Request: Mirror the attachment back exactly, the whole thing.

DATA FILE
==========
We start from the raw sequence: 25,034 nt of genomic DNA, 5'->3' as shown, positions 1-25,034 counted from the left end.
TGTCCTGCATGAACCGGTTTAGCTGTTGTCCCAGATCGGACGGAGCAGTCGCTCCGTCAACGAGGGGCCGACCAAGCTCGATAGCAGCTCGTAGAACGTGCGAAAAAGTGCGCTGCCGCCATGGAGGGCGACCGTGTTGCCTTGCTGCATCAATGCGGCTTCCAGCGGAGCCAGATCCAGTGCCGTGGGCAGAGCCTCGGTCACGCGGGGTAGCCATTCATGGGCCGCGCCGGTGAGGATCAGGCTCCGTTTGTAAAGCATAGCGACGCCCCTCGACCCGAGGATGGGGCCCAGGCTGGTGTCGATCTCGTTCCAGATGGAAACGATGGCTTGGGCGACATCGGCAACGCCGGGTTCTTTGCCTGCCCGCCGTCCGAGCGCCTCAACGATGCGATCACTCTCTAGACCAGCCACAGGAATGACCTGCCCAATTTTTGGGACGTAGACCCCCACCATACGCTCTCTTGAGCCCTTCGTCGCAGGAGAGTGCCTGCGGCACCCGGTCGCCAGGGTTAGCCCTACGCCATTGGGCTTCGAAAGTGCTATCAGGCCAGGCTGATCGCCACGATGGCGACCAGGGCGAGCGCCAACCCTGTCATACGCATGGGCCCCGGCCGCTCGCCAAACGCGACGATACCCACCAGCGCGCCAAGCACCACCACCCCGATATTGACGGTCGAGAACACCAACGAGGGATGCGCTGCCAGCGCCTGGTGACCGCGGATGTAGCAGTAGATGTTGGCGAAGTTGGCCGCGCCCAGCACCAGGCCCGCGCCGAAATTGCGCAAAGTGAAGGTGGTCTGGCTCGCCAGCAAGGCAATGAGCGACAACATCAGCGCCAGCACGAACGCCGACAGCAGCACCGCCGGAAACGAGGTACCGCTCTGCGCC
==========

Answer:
We start from the raw sequence: 25,034 nt of genomic DNA, 5'->3' as shown, positions 1-25,034 counted from the left end.
TGTCCTGCATGAACCGGTTTAGCTGTTGTCCCAGATCGGACGGAGCAGTCGCTCCGTCAACGAGGGGCCGACCAAGCTCGATAGCAGCTCGTAGAACGTGCGAAAAAGTGCGCTGCCGCCATGGAGGGCGACCGTGTTGCCTTGCTGCATCAATGCGGCTTCCAGCGGAGCCAGATCCAGTGCCGTGGGCAGAGCCTCGGTCACGCGGGGTAGCCATTCATGGGCCGCGCCGGTGAGGATCAGGCTCCGTTTGTAAAGCATAGCGACGCCCCTCGACCCGAGGATGGGGCCCAGGCTGGTGTCGATCTCGTTCCAGATGGAAACGATGGCTTGGGCGACATCGGCAACGCCGGGTTCTTTGCCTGCCCGCCGTCCGAGCGCCTCAACGATGCGATCACTCTCTAGACCAGCCACAGGAATGACCTGCCCAATTTTTGGGACGTAGACCCCCACCATACGCTCTCTTGAGCCCTTCGTCGCAGGAGAGTGCCTGCGGCACCCGGTCGCCAGGGTTAGCCCTACGCCATTGGGCTTCGAAAGTGCTATCAGGCCAGGCTGATCGCCACGATGGCGACCAGGGCGAGCGCCAACCCTGTCATACGCATGGGCCCCGGCCGCTCGCCAAACGCGACGATACCCACCAGCGCGCCAAGCACCACCACCCCGATATTGACGGTCGAGAACACCAACGAGGGATGCGCTGCCAGCGCCTGGTGACCGCGGATGTAGCAGTAGATGTTGGCGAAGTTGGCCGCGCCCAGCACCAGGCCCGCGCCGAAATTGCGCAAAGTGAAGGTGGTCTGGCTCGCCAGCAAGGCAATGAGCGACAACATCAGCGCCAGCACGAACGCCGACAGCAGCACCGCCGGAAACGAGGTACCGCTCTGCGCC